By contrast to Smithsonıs Heap,Annette Lemieuxıs Hell Text(1991) creates form through the seemingly natural mode of accumulation. One word follows another in vivid white etched with heat against the glowing red ground of the work. A minimal and refined visual work, its elegant script letters march in regular form across the space of the cotton cloth. The script type marks this as a personal statement, echoed in the use of the first-person voice for the narrative of the prose. The words describe a chilling series of events in which an individual is subject to an authoritarian and absolute system of control. It is a tale with unavoidable associations with the official acts of totalitarian regimes< an arbitrary seeming arrest and deportation (of Jews, Gypsies, gays, dissidents, or merely any other targeted group) to a camp. The ³hell² described in the text has an indeterminate historical location and yet resonates with any number of specific possibilities. Individual and yet generic, too perfect for a real hand, the script ³signifies² handwriting through the associative properties. The form of the piece belies its threat, covering the horror in a delicate image of fine script. The visually peaceful repetition becomes charged in a reading which reveals the sinister quality of inevitability. A Kafkaesque sense of being at the mercy of some absent force combines with a Sartrean ³no exit² in a grim repetitive exercise of horror. The openendedness of the movement of line after line, has no clear beginning (mid-sentence, with no majuscule, the text enters the upper left of the canvas as if it had already been in progress for some time and it exits the lower right in the same manner) and no resolved end. Thus the text and its formal qualities contradict each other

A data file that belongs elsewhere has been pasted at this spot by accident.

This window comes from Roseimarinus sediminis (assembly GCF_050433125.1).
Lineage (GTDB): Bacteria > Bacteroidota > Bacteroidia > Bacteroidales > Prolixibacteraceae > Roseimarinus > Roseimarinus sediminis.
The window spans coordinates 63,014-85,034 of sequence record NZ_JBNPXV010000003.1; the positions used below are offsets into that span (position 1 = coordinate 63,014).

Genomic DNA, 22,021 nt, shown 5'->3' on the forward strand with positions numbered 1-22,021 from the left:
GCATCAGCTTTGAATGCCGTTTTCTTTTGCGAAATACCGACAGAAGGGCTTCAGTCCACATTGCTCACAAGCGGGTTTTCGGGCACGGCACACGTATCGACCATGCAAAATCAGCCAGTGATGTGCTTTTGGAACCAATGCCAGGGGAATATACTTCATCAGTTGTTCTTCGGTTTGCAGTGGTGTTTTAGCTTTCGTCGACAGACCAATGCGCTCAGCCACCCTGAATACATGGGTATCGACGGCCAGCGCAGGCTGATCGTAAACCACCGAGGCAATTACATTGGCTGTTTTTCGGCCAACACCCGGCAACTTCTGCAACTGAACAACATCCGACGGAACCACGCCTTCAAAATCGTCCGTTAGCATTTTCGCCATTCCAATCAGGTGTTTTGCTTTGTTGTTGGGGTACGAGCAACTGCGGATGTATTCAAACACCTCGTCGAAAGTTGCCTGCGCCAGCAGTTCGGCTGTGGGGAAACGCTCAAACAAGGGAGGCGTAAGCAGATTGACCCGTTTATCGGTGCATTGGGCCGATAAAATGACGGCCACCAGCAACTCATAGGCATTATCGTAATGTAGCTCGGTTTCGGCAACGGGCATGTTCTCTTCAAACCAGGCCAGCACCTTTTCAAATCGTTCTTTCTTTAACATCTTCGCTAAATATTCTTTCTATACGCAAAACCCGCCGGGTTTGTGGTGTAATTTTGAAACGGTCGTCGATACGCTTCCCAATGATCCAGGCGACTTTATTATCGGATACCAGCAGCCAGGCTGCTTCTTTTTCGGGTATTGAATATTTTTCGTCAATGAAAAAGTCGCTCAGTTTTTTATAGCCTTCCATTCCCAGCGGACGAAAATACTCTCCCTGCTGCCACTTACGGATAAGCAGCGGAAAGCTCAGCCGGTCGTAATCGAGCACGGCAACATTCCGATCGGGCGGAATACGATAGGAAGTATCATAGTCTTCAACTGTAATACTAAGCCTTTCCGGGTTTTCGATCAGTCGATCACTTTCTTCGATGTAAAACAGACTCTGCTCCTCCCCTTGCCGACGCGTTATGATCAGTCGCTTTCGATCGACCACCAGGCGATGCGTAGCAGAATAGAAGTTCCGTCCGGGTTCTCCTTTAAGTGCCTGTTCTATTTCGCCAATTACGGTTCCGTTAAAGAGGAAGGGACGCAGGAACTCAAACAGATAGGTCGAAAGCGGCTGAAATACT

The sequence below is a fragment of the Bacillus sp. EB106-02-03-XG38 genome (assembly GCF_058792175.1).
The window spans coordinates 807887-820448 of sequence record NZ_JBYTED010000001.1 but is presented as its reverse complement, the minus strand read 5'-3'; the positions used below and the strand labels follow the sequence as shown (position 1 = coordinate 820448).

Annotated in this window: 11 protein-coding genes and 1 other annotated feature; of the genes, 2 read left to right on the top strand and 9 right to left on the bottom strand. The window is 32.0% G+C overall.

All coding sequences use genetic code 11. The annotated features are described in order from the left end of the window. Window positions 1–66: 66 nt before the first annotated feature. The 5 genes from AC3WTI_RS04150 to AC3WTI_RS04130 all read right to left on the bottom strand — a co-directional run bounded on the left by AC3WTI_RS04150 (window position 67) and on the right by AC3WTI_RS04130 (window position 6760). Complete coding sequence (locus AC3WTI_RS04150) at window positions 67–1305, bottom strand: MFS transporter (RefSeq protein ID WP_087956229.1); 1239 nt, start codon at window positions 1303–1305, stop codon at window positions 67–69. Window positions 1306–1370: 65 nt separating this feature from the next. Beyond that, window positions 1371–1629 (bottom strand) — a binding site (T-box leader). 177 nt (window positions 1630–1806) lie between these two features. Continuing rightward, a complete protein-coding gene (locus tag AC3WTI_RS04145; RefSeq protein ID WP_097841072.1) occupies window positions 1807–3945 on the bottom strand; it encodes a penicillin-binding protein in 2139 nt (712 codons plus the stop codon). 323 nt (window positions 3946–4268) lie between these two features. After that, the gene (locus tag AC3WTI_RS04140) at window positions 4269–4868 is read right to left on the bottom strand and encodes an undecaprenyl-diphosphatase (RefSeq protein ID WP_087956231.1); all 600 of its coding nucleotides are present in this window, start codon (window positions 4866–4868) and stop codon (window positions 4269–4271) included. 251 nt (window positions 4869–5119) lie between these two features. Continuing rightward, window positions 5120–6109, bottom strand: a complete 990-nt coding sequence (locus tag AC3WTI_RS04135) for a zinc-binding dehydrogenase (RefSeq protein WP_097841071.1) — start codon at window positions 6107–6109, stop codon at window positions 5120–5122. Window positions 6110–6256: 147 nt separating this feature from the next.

Annette Lemieux, Hell Text,1991, branding on cotton, 54 1/8² x 144². Photo courtesy Washington University Gallery of Art, St. Louis. University purchase, Bixby Fund, 1991.
The list of artists for whom language serves as a primary material is a long one
Writing contains a record of time in the very accretion of marks which is both a record of temporal production and the trace of a time-based somatic gesture. For the viewer or reader this fact has its own tension in the fact that a written image can apparently be grasped
In a page such as Tim Rollins and K.O.S.ıs re-rendering of The Scarlet Letter,the densely rubricated letters imposed on the page read in relation to schematic structures of the conventional text: bold, emblazoned signs of work which overwhelm the linear progression of the printed page. There is another tension here which is fundamental to the concerns of linguistic philosophy in the 20th century: the conflict between the apparent capacity of language to embody knowledge within a logical system (such as the format of the printed page and narrative text) and the actuality of used language with all of its illogical peculiarities (the elaborate, individual, and idiosyncratic signs of the handwrought letters). What, in fact, do these things have to do with each other? What real relation is there between abstract structures of language and the lived experience which language can record? One could argue that all of the later work of logician and philosopher Ludwig Wittgenstein is focused on the dilemma raised in such work (and it is not surprising that his is the major influence on conceptual artists concerned with language)